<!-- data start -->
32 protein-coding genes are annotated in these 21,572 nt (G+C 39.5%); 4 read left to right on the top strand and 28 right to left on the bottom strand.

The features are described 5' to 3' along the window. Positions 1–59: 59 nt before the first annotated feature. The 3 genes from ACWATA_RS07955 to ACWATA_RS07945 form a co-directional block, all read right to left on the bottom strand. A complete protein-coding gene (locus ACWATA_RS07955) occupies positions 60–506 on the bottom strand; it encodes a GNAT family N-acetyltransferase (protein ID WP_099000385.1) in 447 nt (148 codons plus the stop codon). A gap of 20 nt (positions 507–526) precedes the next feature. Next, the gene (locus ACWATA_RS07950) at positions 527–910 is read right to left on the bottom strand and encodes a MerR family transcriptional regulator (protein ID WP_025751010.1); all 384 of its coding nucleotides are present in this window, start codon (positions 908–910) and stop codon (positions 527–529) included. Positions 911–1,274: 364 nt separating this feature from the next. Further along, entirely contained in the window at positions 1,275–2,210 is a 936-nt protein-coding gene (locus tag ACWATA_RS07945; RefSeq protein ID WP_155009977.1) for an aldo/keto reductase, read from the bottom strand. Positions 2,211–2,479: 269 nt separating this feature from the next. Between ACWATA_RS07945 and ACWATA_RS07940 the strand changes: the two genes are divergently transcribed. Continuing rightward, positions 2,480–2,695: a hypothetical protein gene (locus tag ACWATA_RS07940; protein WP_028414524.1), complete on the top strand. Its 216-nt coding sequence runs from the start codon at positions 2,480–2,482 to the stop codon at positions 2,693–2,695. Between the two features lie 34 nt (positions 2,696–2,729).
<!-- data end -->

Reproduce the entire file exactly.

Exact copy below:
32 protein-coding genes are annotated in these 21,572 nt (G+C 39.5%); 4 read left to right on the top strand and 28 right to left on the bottom strand.

The features are described 5' to 3' along the window. Positions 1–59: 59 nt before the first annotated feature. The 3 genes from ACWATA_RS07955 to ACWATA_RS07945 form a co-directional block, all read right to left on the bottom strand. A complete protein-coding gene (locus ACWATA_RS07955) occupies positions 60–506 on the bottom strand; it encodes a GNAT family N-acetyltransferase (protein ID WP_099000385.1) in 447 nt (148 codons plus the stop codon). A gap of 20 nt (positions 507–526) precedes the next feature. Next, the gene (locus ACWATA_RS07950) at positions 527–910 is read right to left on the bottom strand and encodes a MerR family transcriptional regulator (protein ID WP_025751010.1); all 384 of its coding nucleotides are present in this window, start codon (positions 908–910) and stop codon (positions 527–529) included. Positions 911–1,274: 364 nt separating this feature from the next. Further along, entirely contained in the window at positions 1,275–2,210 is a 936-nt protein-coding gene (locus tag ACWATA_RS07945; RefSeq protein ID WP_155009977.1) for an aldo/keto reductase, read from the bottom strand. Positions 2,211–2,479: 269 nt separating this feature from the next. Between ACWATA_RS07945 and ACWATA_RS07940 the strand changes: the two genes are divergently transcribed. Continuing rightward, positions 2,480–2,695: a hypothetical protein gene (locus tag ACWATA_RS07940; protein WP_028414524.1), complete on the top strand. Its 216-nt coding sequence runs from the start codon at positions 2,480–2,482 to the stop codon at positions 2,693–2,695. Between the two features lie 34 nt (positions 2,696–2,729).